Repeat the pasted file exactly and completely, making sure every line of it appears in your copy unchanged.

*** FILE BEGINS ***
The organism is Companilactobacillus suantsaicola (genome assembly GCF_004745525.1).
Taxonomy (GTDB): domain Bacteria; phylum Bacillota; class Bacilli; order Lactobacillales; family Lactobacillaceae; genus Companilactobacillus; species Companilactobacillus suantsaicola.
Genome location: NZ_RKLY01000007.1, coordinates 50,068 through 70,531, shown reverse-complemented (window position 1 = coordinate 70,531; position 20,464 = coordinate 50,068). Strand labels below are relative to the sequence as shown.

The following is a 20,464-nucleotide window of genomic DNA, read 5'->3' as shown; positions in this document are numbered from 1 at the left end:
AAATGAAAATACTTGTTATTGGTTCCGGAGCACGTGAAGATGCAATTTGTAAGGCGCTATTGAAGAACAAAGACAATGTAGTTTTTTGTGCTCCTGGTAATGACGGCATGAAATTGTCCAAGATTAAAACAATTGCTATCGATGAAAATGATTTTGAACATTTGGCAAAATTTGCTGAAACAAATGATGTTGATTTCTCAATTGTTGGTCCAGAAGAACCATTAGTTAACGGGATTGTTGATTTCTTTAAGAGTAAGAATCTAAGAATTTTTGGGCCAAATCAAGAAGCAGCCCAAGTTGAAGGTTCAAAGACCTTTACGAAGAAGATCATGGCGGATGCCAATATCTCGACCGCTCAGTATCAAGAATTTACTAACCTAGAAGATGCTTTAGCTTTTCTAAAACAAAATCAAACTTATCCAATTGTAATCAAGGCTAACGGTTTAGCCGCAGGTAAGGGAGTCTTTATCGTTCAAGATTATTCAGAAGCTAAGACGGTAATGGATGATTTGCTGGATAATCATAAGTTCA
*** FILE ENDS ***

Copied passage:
The organism is Companilactobacillus suantsaicola (genome assembly GCF_004745525.1).
Taxonomy (GTDB): domain Bacteria; phylum Bacillota; class Bacilli; order Lactobacillales; family Lactobacillaceae; genus Companilactobacillus; species Companilactobacillus suantsaicola.
Genome location: NZ_RKLY01000007.1, coordinates 50,068 through 70,531, shown reverse-complemented (window position 1 = coordinate 70,531; position 20,464 = coordinate 50,068). Strand labels below are relative to the sequence as shown.

The following is a 20,464-nucleotide window of genomic DNA, read 5'->3' as shown; positions in this document are numbered from 1 at the left end:
AAATGAAAATACTTGTTATTGGTTCCGGAGCACGTGAAGATGCAATTTGTAAGGCGCTATTGAAGAACAAAGACAATGTAGTTTTTTGTGCTCCTGGTAATGACGGCATGAAATTGTCCAAGATTAAAACAATTGCTATCGATGAAAATGATTTTGAACATTTGGCAAAATTTGCTGAAACAAATGATGTTGATTTCTCAATTGTTGGTCCAGAAGAACCATTAGTTAACGGGATTGTTGATTTCTTTAAGAGTAAGAATCTAAGAATTTTTGGGCCAAATCAAGAAGCAGCCCAAGTTGAAGGTTCAAAGACCTTTACGAAGAAGATCATGGCGGATGCCAATATCTCGACCGCTCAGTATCAAGAATTTACTAACCTAGAAGATGCTTTAGCTTTTCTAAAACAAAATCAAACTTATCCAATTGTAATCAAGGCTAACGGTTTAGCCGCAGGTAAGGGAGTCTTTATCGTTCAAGATTATTCAGAAGCTAAGACGGTAATGGATGATTTGCTGGATAATCATAAGTTCA